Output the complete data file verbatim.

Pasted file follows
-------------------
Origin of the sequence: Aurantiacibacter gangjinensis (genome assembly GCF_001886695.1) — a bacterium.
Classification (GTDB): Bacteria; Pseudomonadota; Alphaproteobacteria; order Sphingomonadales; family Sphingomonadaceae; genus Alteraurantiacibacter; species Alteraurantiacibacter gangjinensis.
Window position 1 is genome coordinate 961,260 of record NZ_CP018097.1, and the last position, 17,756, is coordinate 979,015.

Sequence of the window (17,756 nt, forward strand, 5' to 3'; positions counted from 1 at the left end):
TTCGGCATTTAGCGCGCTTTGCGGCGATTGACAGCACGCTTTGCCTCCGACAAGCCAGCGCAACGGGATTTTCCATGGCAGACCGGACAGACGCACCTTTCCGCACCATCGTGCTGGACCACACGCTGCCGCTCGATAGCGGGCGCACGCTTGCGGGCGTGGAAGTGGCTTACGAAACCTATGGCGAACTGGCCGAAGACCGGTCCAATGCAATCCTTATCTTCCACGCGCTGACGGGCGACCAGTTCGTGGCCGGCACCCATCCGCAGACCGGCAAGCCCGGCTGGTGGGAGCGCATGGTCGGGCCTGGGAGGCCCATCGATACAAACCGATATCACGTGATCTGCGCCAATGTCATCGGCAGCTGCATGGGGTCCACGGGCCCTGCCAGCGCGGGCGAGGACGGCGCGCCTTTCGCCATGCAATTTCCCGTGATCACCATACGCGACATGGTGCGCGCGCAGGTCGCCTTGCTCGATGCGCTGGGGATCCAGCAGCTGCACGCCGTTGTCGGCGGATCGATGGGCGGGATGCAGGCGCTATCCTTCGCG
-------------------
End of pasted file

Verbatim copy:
Origin of the sequence: Aurantiacibacter gangjinensis (genome assembly GCF_001886695.1) — a bacterium.
Classification (GTDB): Bacteria; Pseudomonadota; Alphaproteobacteria; order Sphingomonadales; family Sphingomonadaceae; genus Alteraurantiacibacter; species Alteraurantiacibacter gangjinensis.
Window position 1 is genome coordinate 961,260 of record NZ_CP018097.1, and the last position, 17,756, is coordinate 979,015.

Sequence of the window (17,756 nt, forward strand, 5' to 3'; positions counted from 1 at the left end):
TTCGGCATTTAGCGCGCTTTGCGGCGATTGACAGCACGCTTTGCCTCCGACAAGCCAGCGCAACGGGATTTTCCATGGCAGACCGGACAGACGCACCTTTCCGCACCATCGTGCTGGACCACACGCTGCCGCTCGATAGCGGGCGCACGCTTGCGGGCGTGGAAGTGGCTTACGAAACCTATGGCGAACTGGCCGAAGACCGGTCCAATGCAATCCTTATCTTCCACGCGCTGACGGGCGACCAGTTCGTGGCCGGCACCCATCCGCAGACCGGCAAGCCCGGCTGGTGGGAGCGCATGGTCGGGCCTGGGAGGCCCATCGATACAAACCGATATCACGTGATCTGCGCCAATGTCATCGGCAGCTGCATGGGGTCCACGGGCCCTGCCAGCGCGGGCGAGGACGGCGCGCCTTTCGCCATGCAATTTCCCGTGATCACCATACGCGACATGGTGCGCGCGCAGGTCGCCTTGCTCGATGCGCTGGGGATCCAGCAGCTGCACGCCGTTGTCGGCGGATCGATGGGCGGGATGCAGGCGCTATCCTTCGCG